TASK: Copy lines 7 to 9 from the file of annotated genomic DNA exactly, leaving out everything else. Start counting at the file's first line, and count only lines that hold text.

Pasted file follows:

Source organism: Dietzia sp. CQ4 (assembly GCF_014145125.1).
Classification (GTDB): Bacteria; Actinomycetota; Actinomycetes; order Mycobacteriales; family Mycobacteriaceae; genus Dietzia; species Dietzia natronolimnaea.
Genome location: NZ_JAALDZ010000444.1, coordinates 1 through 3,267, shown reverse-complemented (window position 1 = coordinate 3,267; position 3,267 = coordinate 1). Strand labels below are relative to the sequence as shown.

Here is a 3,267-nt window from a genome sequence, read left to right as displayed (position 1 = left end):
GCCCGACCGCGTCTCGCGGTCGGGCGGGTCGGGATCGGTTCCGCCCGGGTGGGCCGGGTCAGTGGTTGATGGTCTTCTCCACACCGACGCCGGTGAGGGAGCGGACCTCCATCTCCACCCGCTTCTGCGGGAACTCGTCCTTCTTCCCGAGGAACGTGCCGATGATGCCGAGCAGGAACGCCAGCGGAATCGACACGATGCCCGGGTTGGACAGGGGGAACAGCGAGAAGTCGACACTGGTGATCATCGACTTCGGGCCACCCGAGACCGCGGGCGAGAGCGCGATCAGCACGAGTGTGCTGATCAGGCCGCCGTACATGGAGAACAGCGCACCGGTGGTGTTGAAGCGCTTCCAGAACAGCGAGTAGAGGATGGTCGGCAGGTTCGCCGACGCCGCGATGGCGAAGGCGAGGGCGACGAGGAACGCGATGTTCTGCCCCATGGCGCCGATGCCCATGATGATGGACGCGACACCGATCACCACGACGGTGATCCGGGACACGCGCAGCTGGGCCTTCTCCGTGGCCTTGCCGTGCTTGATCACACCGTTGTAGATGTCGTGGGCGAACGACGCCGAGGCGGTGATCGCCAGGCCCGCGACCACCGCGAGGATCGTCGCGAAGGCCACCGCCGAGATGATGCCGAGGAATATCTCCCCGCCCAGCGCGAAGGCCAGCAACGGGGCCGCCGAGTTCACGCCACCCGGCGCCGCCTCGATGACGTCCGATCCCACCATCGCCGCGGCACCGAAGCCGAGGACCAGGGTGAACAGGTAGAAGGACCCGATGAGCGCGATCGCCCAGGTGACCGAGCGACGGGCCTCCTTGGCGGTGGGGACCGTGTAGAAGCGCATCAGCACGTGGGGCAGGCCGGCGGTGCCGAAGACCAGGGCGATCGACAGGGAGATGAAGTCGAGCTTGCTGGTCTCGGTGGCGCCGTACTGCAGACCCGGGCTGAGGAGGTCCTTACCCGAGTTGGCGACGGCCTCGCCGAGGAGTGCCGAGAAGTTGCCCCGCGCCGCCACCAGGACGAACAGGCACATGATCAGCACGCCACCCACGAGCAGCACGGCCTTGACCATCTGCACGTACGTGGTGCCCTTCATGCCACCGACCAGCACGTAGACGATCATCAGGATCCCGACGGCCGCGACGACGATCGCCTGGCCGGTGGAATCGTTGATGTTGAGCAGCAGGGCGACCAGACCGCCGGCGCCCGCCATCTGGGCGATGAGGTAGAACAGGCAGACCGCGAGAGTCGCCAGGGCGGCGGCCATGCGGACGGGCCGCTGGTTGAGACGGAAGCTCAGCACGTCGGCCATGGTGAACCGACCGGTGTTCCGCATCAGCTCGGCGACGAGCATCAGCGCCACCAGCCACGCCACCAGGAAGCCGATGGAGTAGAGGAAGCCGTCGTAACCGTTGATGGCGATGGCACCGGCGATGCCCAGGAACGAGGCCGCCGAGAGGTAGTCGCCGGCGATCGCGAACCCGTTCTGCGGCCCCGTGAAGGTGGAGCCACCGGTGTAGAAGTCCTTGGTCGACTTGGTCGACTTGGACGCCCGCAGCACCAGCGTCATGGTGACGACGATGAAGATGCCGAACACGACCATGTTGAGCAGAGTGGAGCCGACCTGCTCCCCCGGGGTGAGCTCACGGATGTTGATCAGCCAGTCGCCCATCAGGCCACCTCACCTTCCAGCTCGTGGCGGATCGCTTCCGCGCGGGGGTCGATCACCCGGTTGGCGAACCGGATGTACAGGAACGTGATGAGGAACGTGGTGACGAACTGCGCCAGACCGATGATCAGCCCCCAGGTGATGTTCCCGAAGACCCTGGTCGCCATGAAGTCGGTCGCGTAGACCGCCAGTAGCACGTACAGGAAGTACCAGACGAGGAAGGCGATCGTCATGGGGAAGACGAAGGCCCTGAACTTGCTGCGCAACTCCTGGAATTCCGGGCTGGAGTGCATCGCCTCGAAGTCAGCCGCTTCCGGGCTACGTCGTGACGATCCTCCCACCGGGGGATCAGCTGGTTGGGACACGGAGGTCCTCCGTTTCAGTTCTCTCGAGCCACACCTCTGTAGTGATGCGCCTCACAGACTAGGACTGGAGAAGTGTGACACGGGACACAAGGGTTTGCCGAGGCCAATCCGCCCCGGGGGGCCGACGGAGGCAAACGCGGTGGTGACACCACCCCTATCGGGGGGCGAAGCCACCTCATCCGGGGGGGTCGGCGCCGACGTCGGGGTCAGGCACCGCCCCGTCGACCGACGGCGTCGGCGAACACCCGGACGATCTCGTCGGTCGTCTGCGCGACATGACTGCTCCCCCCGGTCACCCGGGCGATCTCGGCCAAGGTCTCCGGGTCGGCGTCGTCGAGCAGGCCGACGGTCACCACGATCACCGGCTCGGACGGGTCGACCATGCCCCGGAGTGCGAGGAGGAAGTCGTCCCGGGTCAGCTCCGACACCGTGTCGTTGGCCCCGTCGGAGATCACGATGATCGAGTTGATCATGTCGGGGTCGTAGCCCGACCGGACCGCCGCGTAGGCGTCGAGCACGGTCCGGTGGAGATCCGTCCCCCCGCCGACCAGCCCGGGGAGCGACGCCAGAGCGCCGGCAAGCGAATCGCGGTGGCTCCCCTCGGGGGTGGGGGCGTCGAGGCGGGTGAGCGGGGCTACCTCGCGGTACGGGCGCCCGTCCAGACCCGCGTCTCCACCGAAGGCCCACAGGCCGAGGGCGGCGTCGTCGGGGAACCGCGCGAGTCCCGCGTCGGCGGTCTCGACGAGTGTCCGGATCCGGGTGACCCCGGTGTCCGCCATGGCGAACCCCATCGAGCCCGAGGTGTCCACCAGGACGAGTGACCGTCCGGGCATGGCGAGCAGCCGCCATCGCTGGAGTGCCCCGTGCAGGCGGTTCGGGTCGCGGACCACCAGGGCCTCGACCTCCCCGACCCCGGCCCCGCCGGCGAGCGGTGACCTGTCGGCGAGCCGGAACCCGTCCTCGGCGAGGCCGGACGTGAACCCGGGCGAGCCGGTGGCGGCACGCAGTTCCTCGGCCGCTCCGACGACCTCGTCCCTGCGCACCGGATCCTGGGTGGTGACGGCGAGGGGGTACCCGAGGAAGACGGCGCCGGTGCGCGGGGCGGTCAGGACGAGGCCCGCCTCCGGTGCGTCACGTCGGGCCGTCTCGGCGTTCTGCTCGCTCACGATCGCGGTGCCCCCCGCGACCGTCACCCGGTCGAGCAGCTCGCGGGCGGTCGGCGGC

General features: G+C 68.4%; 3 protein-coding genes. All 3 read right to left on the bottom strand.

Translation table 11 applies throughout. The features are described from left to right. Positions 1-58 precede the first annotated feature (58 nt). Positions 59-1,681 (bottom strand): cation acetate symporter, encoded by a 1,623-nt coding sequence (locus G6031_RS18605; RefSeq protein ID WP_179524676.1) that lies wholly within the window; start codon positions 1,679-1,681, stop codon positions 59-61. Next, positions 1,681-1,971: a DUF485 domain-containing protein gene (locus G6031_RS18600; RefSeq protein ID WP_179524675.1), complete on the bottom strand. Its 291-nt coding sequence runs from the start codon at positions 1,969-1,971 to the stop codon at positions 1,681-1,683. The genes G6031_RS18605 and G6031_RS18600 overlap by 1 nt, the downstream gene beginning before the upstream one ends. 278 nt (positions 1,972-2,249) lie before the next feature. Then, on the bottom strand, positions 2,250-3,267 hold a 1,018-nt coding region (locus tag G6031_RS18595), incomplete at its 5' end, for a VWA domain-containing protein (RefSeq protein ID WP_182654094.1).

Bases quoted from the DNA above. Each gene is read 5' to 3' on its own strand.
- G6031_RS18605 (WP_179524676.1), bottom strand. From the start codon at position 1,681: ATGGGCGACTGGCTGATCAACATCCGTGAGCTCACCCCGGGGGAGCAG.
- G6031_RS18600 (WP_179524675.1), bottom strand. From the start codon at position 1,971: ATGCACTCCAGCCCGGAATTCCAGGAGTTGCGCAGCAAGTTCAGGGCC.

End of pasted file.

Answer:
Translation table 11 applies throughout. The features are described from left to right. Positions 1-58 precede the first annotated feature (58 nt). Positions 59-1,681 (bottom strand): cation acetate symporter, encoded by a 1,623-nt coding sequence (locus G6031_RS18605; RefSeq protein ID WP_179524676.1) that lies wholly within the window; start codon positions 1,679-1,681, stop codon positions 59-61. Next, positions 1,681-1,971: a DUF485 domain-containing protein gene (locus G6031_RS18600; RefSeq protein ID WP_179524675.1), complete on the bottom strand. Its 291-nt coding sequence runs from the start codon at positions 1,969-1,971 to the stop codon at positions 1,681-1,683. The genes G6031_RS18605 and G6031_RS18600 overlap by 1 nt, the downstream gene beginning before the upstream one ends. 278 nt (positions 1,972-2,249) lie before the next feature. Then, on the bottom strand, positions 2,250-3,267 hold a 1,018-nt coding region (locus tag G6031_RS18595), incomplete at its 5' end, for a VWA domain-containing protein (RefSeq protein ID WP_182654094.1).

Bases quoted from the DNA above. Each gene is read 5' to 3' on its own strand.
- G6031_RS18605 (WP_179524676.1), bottom strand. From the start codon at position 1,681: ATGGGCGACTGGCTGATCAACATCCGTGAGCTCACCCCGGGGGAGCAG.